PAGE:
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Canon XH Series HDV Camcorders
Canon XH G1S / G1 (with SDI), Canon XH A1S / A1 (without SDI).


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Old September 5th, 2008, 04:10 AM   #16
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No, they're describing how to set the audio recording manually, though I've not come across one that has manual level settings yet doesn't have a switchable limiter.

My favourite at the moment is the Sony MZ-R900. It's the size of 3 Minidiscs stacked one on top of another and runs from a rechargeable, slim, internal NiMh cell. It's a lot smaller than my radio mic sender unit and fits in any pocket the groom has spare.

It has a 'hold' switch on the back and is hard-wired in the sense that a radio mic certainly isn't.

tom.
That's great Tom I'll have a look for that one

Here is the one I was looking at that's on sale for 10 - 35 - not sure about whether it has a switchable limiter though:

http://www.minidisc.org/manuals/shar...t80_manual.pdf
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Old September 5th, 2008, 04:17 AM   #17
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the H2 drift rate may also be a function of the chosen sampling frequency. When I got 4 frames/hour I was using 48KHz. The crystal pulses are divided down to provide the required clock, like 48KHz. Some of these synthetic frequencies will be less accurate than others.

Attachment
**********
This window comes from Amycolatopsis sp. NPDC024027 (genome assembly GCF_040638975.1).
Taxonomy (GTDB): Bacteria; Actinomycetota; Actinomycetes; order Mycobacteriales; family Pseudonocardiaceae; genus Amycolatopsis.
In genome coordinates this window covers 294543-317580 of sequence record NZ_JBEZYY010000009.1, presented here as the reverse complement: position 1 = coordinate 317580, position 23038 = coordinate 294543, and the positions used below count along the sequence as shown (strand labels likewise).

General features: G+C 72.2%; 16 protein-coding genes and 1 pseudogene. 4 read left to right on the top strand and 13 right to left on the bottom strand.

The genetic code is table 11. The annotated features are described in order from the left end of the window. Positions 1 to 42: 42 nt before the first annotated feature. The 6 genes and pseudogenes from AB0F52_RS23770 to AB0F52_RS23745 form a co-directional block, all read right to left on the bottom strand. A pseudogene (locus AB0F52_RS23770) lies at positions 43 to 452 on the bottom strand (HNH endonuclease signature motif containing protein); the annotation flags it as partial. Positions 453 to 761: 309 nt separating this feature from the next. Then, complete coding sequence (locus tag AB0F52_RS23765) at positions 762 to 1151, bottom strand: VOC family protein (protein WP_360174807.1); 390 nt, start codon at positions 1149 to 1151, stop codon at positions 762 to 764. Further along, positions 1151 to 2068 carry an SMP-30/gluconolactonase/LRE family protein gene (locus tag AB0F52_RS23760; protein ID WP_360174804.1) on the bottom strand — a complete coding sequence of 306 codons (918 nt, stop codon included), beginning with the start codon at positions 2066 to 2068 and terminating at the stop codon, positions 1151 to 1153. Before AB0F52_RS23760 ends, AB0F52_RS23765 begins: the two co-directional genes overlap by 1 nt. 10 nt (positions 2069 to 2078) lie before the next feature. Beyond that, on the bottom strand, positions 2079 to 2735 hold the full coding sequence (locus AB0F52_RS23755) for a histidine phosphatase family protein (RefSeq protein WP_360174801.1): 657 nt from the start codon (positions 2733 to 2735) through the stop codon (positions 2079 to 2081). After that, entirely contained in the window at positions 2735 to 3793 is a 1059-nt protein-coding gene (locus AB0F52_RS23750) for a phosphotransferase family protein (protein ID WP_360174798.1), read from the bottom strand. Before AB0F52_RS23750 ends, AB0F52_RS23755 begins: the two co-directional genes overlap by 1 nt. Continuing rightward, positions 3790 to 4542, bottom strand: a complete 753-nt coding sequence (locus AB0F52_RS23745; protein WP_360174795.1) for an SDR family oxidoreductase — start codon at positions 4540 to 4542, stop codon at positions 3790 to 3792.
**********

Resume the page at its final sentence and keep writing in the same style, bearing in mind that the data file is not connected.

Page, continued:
It would be an interesting experiment to record an hours worth at each of the available sampling rates and measure the varying drift rates. It would only take a day or 2!

Ian
Festival Video and Audio Previews - Festival Previews Ltd
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Old September 5th, 2008, 04:20 AM   #18
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I had this very same Minidisc recorder Peter - but it was 'lifted' from the top table. The thief left behind my table-top mic and the mic itself, but of course he took all my speeches on the disc itself. Thank goodness for backup.

Know what? I can't remember if it does have an AGC built-in, but I guess it has as I can't remember having recordings spoilt by distortion. The instruction book doesn't mention it though.

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Old September 5th, 2008, 04:24 AM   #19
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I had this very same Minidisc recorder Peter - but it was 'lifted' from the top table. The thief left behind my table-top mic and the mic itself, but of course he took all my speeches on the disc itself. Thank goodness for backup.